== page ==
SI Bajlekov, SM Hooker, R Bartolini

Ultrashort electron bunches from laser-driven plasma accelerators hold promise as drivers for short-wavelength free electron lasers. While FEL simulation techniques have been successful in simulating lasing at present-day facilities, the novel sources investigated here are likely to violate a number of widely-held assumptions. For instance the HHG seed radiation, as well as the radiation generated by the bunch, may not conform to the slowly-varying envelope approximation (SVEA) on which the majority of codes rely. Additionally, the longitudinal macroparticle binning precludes the modeling of the full physics of the system. In order to more completely simulate the sub-wavelength effects which arise, we have developed an unaveraged 1-D time-dependent code without the SVEA. We use this to perform numerical analyses and highlight some of the additional features that these new systems present. We conclude that while coherent spontaneous emission from ultra-short bunches may significantly affect start-up, the sub-wavelength structure of HHG seeds has little effect.


Soft X-Ray Thomson scattering in warm dense hydrogen at FLASH

Proceedings of SPIE - The International Society for Optical Engineering 7451 (2009)

RR Fäustlin, S Toleikis, S Düsterer, T Laarmann, H Redlin, F Tavella, T Tschentscher, T Bornath, C Fortmann, S Göde, R Irsig, K-H Meiwes-Broer, A Przystawik, R Redmer, H Reinholz, G Röpke, R Thiele, J Tiggesbäumker, E Förster, I Uschmann, U Zastrau, T Döppner, SH Glenzer, G Gregori, J Mithen, HJ Lee, B Li

We present collective Thomson scattering with soft x-ray free electron laser radiation as a method to track the evolution of warm dense matter plasmas with ∼200 fs time resolution. In a pump-probe scheme an 800 nm laser heats a 20 ∼m hydrogen droplet to the plasma state. After a variable time delay in the order of ps the plasma is probed by an x-ray ultra violet (XUV) pulse which scatters from the target and is recorded spectrally. Alternatively, in a self-Thomson scattering experiment, a single XUV pulse heats the target while a portion of its photons are being scattered probing the target. From such inelastic x-ray scattering spectra free electron temperature and density can be inferred giving insight on relaxation time scales in plasmas as well as the equation of state. We prove the feasibility of this method in the XUV range utilizing the free electron laser facility in Hamburg, FLASH. We recorded Thomson scattering spectra for hydrogen plasma, both in the self-scattering and in the pump-probe mode using optical laser heating. © 2009 SPIE-.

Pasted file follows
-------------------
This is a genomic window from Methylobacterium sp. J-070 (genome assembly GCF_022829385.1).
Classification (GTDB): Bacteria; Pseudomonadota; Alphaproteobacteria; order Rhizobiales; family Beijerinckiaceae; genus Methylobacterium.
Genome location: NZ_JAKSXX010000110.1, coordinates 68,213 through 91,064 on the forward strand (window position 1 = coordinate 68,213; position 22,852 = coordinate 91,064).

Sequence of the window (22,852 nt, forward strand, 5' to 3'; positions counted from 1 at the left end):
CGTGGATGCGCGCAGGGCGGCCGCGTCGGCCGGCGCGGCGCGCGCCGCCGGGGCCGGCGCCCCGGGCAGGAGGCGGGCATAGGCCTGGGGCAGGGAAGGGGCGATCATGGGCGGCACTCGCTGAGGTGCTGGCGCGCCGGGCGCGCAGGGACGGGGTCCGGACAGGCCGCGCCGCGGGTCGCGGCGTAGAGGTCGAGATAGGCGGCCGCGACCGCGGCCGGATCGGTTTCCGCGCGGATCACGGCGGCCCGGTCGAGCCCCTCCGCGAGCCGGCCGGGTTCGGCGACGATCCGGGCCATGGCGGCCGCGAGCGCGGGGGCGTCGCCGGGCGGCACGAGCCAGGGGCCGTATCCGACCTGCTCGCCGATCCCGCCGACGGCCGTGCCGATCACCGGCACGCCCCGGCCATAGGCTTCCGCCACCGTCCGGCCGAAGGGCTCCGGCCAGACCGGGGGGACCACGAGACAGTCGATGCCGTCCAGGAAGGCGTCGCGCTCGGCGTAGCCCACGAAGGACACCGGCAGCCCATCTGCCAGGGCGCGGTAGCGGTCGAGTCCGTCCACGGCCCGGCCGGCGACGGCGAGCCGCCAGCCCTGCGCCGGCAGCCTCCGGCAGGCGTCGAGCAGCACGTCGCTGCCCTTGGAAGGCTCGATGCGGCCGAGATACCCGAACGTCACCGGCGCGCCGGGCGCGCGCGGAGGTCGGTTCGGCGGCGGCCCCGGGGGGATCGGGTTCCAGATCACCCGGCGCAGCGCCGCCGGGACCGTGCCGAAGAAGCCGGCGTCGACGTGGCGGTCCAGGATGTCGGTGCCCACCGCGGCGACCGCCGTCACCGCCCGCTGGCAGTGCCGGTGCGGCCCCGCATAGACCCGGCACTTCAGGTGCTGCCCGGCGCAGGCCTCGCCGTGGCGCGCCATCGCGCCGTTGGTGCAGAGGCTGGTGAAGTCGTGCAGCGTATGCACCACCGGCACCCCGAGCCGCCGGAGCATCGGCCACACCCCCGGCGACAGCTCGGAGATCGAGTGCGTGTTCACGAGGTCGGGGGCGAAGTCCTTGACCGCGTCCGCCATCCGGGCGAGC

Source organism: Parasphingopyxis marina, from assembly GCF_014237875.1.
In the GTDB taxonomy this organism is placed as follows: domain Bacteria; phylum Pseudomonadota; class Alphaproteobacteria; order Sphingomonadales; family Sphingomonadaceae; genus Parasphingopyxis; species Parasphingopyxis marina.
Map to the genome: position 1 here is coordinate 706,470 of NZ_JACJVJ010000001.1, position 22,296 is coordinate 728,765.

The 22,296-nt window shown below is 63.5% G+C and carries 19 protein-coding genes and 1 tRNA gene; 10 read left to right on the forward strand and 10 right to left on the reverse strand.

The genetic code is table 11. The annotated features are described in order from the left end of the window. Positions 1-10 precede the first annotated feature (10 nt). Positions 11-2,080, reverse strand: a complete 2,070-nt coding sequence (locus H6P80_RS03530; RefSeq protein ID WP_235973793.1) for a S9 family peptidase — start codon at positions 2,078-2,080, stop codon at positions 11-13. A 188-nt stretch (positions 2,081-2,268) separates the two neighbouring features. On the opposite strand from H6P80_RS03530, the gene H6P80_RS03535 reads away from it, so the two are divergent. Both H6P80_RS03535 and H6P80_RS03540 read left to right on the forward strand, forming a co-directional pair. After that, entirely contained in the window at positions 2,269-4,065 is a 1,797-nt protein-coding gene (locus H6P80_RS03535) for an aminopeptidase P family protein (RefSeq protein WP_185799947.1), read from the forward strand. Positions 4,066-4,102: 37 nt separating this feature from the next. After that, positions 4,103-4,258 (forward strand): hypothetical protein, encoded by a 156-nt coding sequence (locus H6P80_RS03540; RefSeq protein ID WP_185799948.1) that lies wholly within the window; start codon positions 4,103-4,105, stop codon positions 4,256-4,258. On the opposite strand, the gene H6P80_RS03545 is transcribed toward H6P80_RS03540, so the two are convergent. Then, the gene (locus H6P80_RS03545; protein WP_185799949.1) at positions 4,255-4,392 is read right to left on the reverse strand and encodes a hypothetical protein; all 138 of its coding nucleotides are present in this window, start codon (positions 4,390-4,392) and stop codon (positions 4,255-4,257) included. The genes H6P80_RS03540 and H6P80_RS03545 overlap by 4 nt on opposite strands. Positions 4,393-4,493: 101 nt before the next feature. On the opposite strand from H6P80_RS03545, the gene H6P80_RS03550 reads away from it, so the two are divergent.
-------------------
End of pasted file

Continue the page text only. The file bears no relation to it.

Proton acceleration experiments and warm dense matter research using high power lasers

Plasma Physics and Controlled Fusion 51 (2009)

M Roth, I Alber, M Günther, K Harres, F Nürnberg, A Otten, A Pelka, G Schaumann, M Schollmeier, J Schütrumpf, V Bagnoud, A Tauschwitz, CRD Brown, R Clarke, R Heathcote, B Li, H Daido, M Tampo, J Fernandez, K Flippo, S Gaillard, C Gauthier, D Offermann, M Geissel, S Glenzer, A Kritcher, N Kugland, S Lepape, G Gregori, J Mithen, M Makita, D Riley, C Niemann